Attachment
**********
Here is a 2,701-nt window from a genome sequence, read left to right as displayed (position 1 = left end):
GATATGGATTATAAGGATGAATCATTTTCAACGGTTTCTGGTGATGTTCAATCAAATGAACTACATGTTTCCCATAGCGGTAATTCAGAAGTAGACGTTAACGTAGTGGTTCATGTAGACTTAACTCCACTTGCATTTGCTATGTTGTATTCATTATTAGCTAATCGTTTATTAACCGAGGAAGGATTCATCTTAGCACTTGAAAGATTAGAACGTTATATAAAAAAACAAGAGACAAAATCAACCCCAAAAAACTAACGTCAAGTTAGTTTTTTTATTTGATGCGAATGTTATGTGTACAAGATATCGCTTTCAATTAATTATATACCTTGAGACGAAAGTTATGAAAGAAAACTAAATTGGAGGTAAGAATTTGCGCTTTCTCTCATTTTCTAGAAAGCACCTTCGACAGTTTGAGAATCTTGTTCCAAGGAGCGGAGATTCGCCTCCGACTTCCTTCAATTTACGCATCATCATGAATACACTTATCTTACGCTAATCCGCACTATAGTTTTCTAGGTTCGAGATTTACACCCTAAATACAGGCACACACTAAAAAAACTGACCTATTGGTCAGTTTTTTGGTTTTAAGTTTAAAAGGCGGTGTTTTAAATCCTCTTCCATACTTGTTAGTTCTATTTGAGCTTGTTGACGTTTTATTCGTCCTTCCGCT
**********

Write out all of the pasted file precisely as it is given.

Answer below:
Here is a 2,701-nt window from a genome sequence, read left to right as displayed (position 1 = left end):
GATATGGATTATAAGGATGAATCATTTTCAACGGTTTCTGGTGATGTTCAATCAAATGAACTACATGTTTCCCATAGCGGTAATTCAGAAGTAGACGTTAACGTAGTGGTTCATGTAGACTTAACTCCACTTGCATTTGCTATGTTGTATTCATTATTAGCTAATCGTTTATTAACCGAGGAAGGATTCATCTTAGCACTTGAAAGATTAGAACGTTATATAAAAAAACAAGAGACAAAATCAACCCCAAAAAACTAACGTCAAGTTAGTTTTTTTATTTGATGCGAATGTTATGTGTACAAGATATCGCTTTCAATTAATTATATACCTTGAGACGAAAGTTATGAAAGAAAACTAAATTGGAGGTAAGAATTTGCGCTTTCTCTCATTTTCTAGAAAGCACCTTCGACAGTTTGAGAATCTTGTTCCAAGGAGCGGAGATTCGCCTCCGACTTCCTTCAATTTACGCATCATCATGAATACACTTATCTTACGCTAATCCGCACTATAGTTTTCTAGGTTCGAGATTTACACCCTAAATACAGGCACACACTAAAAAAACTGACCTATTGGTCAGTTTTTTGGTTTTAAGTTTAAAAGGCGGTGTTTTAAATCCTCTTCCATACTTGTTAGTTCTATTTGAGCTTGTTGACGTTTTATTCGTCCTTCCGCT